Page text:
Benjamin Crump, my man-of-the-year


AS the year comes to an end, it is a time to reflect on events of the last 12 months, introspect on accomplishments, targets and goals that we failed to meet and of course, plan for 2016.
As I reflect on the closing year, one man has made a mark on the black community because of his unrelenting pursuit for justice.
He is Benjamin Crump, a civil rights attorney based in Tallahassee. Crump has a bachelor’s degree and a law degree from Florida State University.
He was named one of the National Trial Lawyers Top 100 Lawyers and Ebony magazine’s Power 100 Most Influential African Americans. He has received the National Association for the Advancement of Coloured People (NAACP)’s Thurgood Marshall Award and the Southern Christian Leadership Conference’s Martin Luther King Servant Leader Award.
Crump is known for taking on high visibility pro bono cases with widespread media attention and civil rights implications. He is best known for representing the family of Trayvon Martin after the unarmed black 16-year-old was fatally shot by a neighborhood watch volunteer, George Zimmerman, in 2012.
Crump has represented the family of Alesia Thomas, a 35-year-old single African-American mother who died while in police custody in August 2012. Journalist Chuck Philips reported that during the arrest by female Officer Mary O’Callaghan, Thomas was “…slammed to the ground, handcuffed behind her back, kicked in the groin, hog-tied and stuffed into the back seat of a patrol car, where she died”. 
Crump demanded that dashboard video of the incident be released, threatening legal action and encouraging Attorney General Eric Holder to launch a federal probe.
He has also represented the family of Michael Brown. Brown, an 18-year-old African-American male, was shot on August 9 2014, in Ferguson, Missouri, a northern suburb of St Louis by Darren Wilson (28), a white Ferguson police officer. Wilson fired at Brown several times, all shots striking him in the front, with the possible exception of the two bullets fired into Brown’s right arm. In the entire altercation, Wilson fired a total of 12 bullets; the last was probably the fatal shot. Brown was unarmed and moving toward Wilson when the final shots were fired.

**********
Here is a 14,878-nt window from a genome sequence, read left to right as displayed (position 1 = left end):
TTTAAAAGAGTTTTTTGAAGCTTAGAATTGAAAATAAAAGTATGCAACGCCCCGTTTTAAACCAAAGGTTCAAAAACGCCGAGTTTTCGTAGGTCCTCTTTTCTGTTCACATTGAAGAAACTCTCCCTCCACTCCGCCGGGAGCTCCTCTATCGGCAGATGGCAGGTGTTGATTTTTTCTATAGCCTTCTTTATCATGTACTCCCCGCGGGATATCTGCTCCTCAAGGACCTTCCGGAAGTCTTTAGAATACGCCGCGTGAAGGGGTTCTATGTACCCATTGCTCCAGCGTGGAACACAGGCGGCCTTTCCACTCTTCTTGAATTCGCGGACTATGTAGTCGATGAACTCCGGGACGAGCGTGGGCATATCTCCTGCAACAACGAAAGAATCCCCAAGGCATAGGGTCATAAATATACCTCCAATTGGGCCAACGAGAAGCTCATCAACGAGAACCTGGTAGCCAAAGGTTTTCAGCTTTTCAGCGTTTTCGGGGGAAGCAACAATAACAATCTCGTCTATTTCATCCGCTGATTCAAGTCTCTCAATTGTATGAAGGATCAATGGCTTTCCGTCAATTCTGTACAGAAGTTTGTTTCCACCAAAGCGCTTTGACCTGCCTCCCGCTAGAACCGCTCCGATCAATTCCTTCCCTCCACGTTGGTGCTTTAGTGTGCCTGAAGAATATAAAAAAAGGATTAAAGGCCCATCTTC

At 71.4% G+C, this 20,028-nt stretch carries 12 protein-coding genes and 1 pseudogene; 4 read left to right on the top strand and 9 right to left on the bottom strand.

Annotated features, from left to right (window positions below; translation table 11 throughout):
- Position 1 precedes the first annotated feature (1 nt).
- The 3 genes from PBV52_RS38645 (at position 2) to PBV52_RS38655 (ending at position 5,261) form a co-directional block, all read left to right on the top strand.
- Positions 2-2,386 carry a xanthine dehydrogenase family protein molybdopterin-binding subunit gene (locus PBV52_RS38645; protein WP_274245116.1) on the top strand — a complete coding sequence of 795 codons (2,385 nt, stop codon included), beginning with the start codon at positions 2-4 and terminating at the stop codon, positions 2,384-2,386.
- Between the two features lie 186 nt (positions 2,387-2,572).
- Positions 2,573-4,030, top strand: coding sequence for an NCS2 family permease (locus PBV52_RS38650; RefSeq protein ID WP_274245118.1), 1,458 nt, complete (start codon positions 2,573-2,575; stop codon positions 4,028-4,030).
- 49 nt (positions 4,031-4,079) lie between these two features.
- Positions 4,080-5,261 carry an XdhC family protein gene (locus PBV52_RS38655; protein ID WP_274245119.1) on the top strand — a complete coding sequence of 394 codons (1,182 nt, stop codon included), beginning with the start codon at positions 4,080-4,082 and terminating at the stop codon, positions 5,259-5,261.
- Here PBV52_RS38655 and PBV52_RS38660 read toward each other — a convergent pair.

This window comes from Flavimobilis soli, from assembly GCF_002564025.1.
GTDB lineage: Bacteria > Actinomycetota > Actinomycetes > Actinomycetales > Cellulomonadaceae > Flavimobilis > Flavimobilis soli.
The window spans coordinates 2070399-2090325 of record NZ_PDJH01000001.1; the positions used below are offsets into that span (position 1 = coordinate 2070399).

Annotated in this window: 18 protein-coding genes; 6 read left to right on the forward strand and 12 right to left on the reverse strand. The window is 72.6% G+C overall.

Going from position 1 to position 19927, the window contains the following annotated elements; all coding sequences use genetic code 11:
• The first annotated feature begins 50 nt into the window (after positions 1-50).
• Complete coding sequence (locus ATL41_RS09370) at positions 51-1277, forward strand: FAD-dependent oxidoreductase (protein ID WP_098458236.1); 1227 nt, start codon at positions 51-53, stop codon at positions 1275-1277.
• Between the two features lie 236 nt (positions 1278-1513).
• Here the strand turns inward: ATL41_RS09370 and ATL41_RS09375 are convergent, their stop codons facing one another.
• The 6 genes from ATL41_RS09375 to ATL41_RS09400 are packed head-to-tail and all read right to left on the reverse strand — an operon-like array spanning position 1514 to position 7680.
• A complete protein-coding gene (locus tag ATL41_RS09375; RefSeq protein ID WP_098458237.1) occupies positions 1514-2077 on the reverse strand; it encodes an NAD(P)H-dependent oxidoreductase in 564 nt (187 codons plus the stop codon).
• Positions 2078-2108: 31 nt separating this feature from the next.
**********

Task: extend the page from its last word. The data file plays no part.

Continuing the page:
Other clients include the family of Martin Lee Anderson, an African-American teenager who died after a beating in 2006 by guards in a Florida youth detention centre; the family of Genie McMeans, Jr., an African-American driver who died after being shot by a white State Trooper; the family of Ronald Weekley Jr., a 20-year-old African-American skateboarder beaten by police in Venice, California; the family of Tamir Rice, an African-American youth who was killed by police in Cleveland, Ohio, while holding an air gun (a replica of a real gun); and the family of Antonio Zambrano-Montes, an illegal immigrant from Mexico who was killed by three policemen in Pasco, Washington, while throwing stones. 
Crump is representing Corey Jones, who was killed by a plainclothes officer while waiting for a tow truck in South Florida.
This week, Crump again made the news when he represented several African-American women who were abused by former Oklahoma police officer, Daniel Holtzclaw.
Holtzclaw was accused of sexually abusing multiple women after stopping them over the span of his police career, targeting ones from a poorer, overwhelmingly African-American portion of the city. According to police investigators, Holtzclaw ran background checks on women with outstanding warrants or other criminal records and methodically targeted these victims.
Addressing journalists, one of the victims, Shandegreon ‘Sade’ Hill said that Holtzclaw pulled her over in December 2013, and she was later taken to a hospital on the other side of town. Once there, Holtzclaw raped her while she was handcuffed to a hospital bed.
An all-white jury with eight men and four women convicted him on 18 of 36 charges, with the recommendation that he serve 263 years in prison. In all this there has been very little media coverage or public outcry about Holtzclaw’s case. This is a white law enforcement officer who preyed on women — all African-American — in one of Oklahoma’s poorest neighborhoods, exploiting his police badge to intimidate them into keeping quiet.
We need more men and women like Crump in our community; those who do not just sit back and watch, but get into the thick of things in order to be the voice for the voiceless. That is why Crump is my man-of-the-year.


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